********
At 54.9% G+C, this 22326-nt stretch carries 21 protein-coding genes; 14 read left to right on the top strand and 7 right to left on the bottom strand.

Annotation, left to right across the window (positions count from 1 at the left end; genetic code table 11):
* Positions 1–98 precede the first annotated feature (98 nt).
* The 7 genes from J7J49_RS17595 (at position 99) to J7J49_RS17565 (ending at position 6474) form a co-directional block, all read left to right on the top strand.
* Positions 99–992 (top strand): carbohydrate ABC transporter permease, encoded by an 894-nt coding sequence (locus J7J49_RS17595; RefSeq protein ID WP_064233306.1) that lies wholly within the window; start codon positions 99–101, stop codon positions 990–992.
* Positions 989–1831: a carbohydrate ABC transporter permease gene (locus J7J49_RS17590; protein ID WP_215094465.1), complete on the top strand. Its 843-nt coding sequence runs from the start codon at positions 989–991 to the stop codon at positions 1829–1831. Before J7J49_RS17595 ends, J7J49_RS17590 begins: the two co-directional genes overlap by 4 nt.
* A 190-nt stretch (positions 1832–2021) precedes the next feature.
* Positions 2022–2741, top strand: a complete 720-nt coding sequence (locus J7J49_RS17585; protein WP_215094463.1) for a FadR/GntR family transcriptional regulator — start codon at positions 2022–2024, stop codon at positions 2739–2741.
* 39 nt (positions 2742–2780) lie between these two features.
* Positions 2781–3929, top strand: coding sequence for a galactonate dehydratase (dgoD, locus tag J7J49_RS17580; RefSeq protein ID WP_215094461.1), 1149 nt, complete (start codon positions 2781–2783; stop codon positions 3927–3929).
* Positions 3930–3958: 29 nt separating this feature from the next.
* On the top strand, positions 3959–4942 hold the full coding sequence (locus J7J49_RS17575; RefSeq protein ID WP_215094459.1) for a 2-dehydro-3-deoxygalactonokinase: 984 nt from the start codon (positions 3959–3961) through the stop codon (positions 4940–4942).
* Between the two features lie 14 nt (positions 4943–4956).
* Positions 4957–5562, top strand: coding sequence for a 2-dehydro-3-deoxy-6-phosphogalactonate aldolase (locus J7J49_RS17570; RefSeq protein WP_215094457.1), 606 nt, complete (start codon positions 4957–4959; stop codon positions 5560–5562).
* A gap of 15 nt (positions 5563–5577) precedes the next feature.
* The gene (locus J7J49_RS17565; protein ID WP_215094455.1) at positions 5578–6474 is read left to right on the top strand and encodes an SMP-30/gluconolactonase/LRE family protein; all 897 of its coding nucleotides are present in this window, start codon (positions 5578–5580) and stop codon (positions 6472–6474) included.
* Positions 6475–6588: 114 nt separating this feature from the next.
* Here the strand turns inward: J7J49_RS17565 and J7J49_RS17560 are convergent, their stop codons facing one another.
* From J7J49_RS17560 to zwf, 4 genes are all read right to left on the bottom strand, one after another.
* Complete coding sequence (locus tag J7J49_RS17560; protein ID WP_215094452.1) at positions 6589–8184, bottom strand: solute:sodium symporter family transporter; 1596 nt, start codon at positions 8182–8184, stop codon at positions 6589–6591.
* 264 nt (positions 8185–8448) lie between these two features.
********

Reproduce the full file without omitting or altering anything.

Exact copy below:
At 54.9% G+C, this 22326-nt stretch carries 21 protein-coding genes; 14 read left to right on the top strand and 7 right to left on the bottom strand.

Annotation, left to right across the window (positions count from 1 at the left end; genetic code table 11):
* Positions 1–98 precede the first annotated feature (98 nt).
* The 7 genes from J7J49_RS17595 (at position 99) to J7J49_RS17565 (ending at position 6474) form a co-directional block, all read left to right on the top strand.
* Positions 99–992 (top strand): carbohydrate ABC transporter permease, encoded by an 894-nt coding sequence (locus J7J49_RS17595; RefSeq protein ID WP_064233306.1) that lies wholly within the window; start codon positions 99–101, stop codon positions 990–992.
* Positions 989–1831: a carbohydrate ABC transporter permease gene (locus J7J49_RS17590; protein ID WP_215094465.1), complete on the top strand. Its 843-nt coding sequence runs from the start codon at positions 989–991 to the stop codon at positions 1829–1831. Before J7J49_RS17595 ends, J7J49_RS17590 begins: the two co-directional genes overlap by 4 nt.
* A 190-nt stretch (positions 1832–2021) precedes the next feature.
* Positions 2022–2741, top strand: a complete 720-nt coding sequence (locus J7J49_RS17585; protein WP_215094463.1) for a FadR/GntR family transcriptional regulator — start codon at positions 2022–2024, stop codon at positions 2739–2741.
* 39 nt (positions 2742–2780) lie between these two features.
* Positions 2781–3929, top strand: coding sequence for a galactonate dehydratase (dgoD, locus tag J7J49_RS17580; RefSeq protein ID WP_215094461.1), 1149 nt, complete (start codon positions 2781–2783; stop codon positions 3927–3929).
* Positions 3930–3958: 29 nt separating this feature from the next.
* On the top strand, positions 3959–4942 hold the full coding sequence (locus J7J49_RS17575; RefSeq protein ID WP_215094459.1) for a 2-dehydro-3-deoxygalactonokinase: 984 nt from the start codon (positions 3959–3961) through the stop codon (positions 4940–4942).
* Between the two features lie 14 nt (positions 4943–4956).
* Positions 4957–5562, top strand: coding sequence for a 2-dehydro-3-deoxy-6-phosphogalactonate aldolase (locus J7J49_RS17570; RefSeq protein WP_215094457.1), 606 nt, complete (start codon positions 4957–4959; stop codon positions 5560–5562).
* A gap of 15 nt (positions 5563–5577) precedes the next feature.
* The gene (locus J7J49_RS17565; protein ID WP_215094455.1) at positions 5578–6474 is read left to right on the top strand and encodes an SMP-30/gluconolactonase/LRE family protein; all 897 of its coding nucleotides are present in this window, start codon (positions 5578–5580) and stop codon (positions 6472–6474) included.
* Positions 6475–6588: 114 nt separating this feature from the next.
* Here the strand turns inward: J7J49_RS17565 and J7J49_RS17560 are convergent, their stop codons facing one another.
* From J7J49_RS17560 to zwf, 4 genes are all read right to left on the bottom strand, one after another.
* Complete coding sequence (locus tag J7J49_RS17560; protein ID WP_215094452.1) at positions 6589–8184, bottom strand: solute:sodium symporter family transporter; 1596 nt, start codon at positions 8182–8184, stop codon at positions 6589–6591.
* 264 nt (positions 8185–8448) lie between these two features.